Amy J.C. Cuddy2014-02-26 4:23 PM

力量姿势:简单非语言展现影响神经内分泌水平和风险承受能力 Power Posing: Brief Nonverbal Displays Affect Neuroendocrine Levels and Risk Tolerance.

论文摘要 

人类及其他动物都通过开放扩张的姿势来表现权力感,而封闭内缩姿势则体现了他们的无力感。但这些姿势真有实际造势的作用吗?这项研究结果验证了我们的预测,即相较于非语言性弱势姿态展现来说,非语言性强势姿态的展现可能导致男性和女性参加者神经内分泌和行为的变化:展现强势感的参与者表现出了睾酮激升,皮质醇下降的体征,且对权力具有更强烈的承受能力以及对风险更高的忍耐力;而弱势展现者显示出的则是完全相反的模式。总之,权力感姿态的展现导致了优越的适应性的心理,生理和行为上的变化,并且这些研究发现表明,这种展现方式已经不仅局限于思维和感受的范围程度,而是已涉及到了生理学领域以及随后的行为选择。即个体可以通过假设两个简单的1分钟姿势来具体体现权力且瞬间变得更具气势,这具有其现实意义且切实可行。


Abstract


Humans and other animals express power through open, expansive postures, and they express powerlessness through closed, contractive postures. But can these postures actually cause power? The results of this study confirmed our prediction that posing in high-power nonverbal displays (as opposed to low-power nonverbal displays) would cause neuroendocrine and behavioral changes for both male and female participants: High-power posers experienced elevations in testosterone, decreases in cortisol, and increased feelings of power and tolerance for risk; low-power posers exhibited the opposite pattern. In short, posing in displays of power caused advantaged and adaptive psychological, physiological, and behavioral changes, and these findings suggest that embodiment extends beyond mere thinking and feeling, to physiology and subsequent behavioral choices. That a person can, by assuming two simple 1-min poses, embody power and instantly become more powerful has real-world, actionable implications.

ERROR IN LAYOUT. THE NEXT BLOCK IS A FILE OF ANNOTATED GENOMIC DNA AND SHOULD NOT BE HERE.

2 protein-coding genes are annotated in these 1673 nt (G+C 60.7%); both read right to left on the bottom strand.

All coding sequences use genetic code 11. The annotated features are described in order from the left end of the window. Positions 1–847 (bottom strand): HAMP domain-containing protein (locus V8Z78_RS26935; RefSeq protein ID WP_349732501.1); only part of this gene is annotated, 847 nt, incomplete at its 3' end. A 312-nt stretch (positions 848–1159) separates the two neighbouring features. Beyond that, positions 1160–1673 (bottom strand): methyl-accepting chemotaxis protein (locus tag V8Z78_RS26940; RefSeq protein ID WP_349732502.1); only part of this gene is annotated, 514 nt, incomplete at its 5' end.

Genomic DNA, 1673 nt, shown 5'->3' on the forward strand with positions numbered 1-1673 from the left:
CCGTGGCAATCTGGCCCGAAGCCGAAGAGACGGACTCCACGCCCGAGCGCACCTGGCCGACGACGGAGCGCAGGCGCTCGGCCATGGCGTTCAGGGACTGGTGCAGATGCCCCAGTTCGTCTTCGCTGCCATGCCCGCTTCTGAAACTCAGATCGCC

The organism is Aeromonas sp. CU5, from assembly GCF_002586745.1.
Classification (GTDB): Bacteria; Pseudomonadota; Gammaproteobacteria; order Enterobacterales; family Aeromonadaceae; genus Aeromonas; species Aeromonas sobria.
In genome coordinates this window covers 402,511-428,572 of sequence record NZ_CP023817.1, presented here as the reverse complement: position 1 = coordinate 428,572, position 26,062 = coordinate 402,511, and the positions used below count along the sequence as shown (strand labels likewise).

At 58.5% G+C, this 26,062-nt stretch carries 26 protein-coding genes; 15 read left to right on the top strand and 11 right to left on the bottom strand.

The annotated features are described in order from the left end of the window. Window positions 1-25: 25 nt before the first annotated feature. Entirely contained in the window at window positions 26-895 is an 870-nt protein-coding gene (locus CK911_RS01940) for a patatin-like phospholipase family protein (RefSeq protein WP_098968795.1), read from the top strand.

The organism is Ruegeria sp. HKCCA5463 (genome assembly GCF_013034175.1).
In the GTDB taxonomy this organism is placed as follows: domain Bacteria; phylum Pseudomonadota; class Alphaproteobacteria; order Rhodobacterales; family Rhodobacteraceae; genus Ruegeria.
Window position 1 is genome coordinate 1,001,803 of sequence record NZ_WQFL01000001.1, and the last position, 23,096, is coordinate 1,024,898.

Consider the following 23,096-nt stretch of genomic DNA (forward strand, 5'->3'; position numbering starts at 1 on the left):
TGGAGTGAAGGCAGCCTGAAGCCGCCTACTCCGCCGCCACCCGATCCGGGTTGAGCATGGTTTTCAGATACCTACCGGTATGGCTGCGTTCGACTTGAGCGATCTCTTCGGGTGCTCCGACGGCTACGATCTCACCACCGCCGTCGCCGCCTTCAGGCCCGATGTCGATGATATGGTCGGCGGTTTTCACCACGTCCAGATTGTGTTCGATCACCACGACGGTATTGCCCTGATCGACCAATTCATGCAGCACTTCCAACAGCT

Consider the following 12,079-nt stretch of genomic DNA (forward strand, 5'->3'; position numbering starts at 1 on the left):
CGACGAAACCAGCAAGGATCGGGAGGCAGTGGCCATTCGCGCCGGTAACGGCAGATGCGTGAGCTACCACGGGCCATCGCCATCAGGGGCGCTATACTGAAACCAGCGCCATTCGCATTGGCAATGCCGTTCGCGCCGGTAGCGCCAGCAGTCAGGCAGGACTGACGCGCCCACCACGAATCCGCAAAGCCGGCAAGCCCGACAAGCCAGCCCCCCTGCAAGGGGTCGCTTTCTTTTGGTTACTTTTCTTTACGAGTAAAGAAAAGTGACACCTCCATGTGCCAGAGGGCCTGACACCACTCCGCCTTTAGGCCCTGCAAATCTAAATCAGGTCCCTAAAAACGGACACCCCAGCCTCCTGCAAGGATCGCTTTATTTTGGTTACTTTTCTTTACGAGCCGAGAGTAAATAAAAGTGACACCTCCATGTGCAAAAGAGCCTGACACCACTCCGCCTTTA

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Amy J.C. Cuddy

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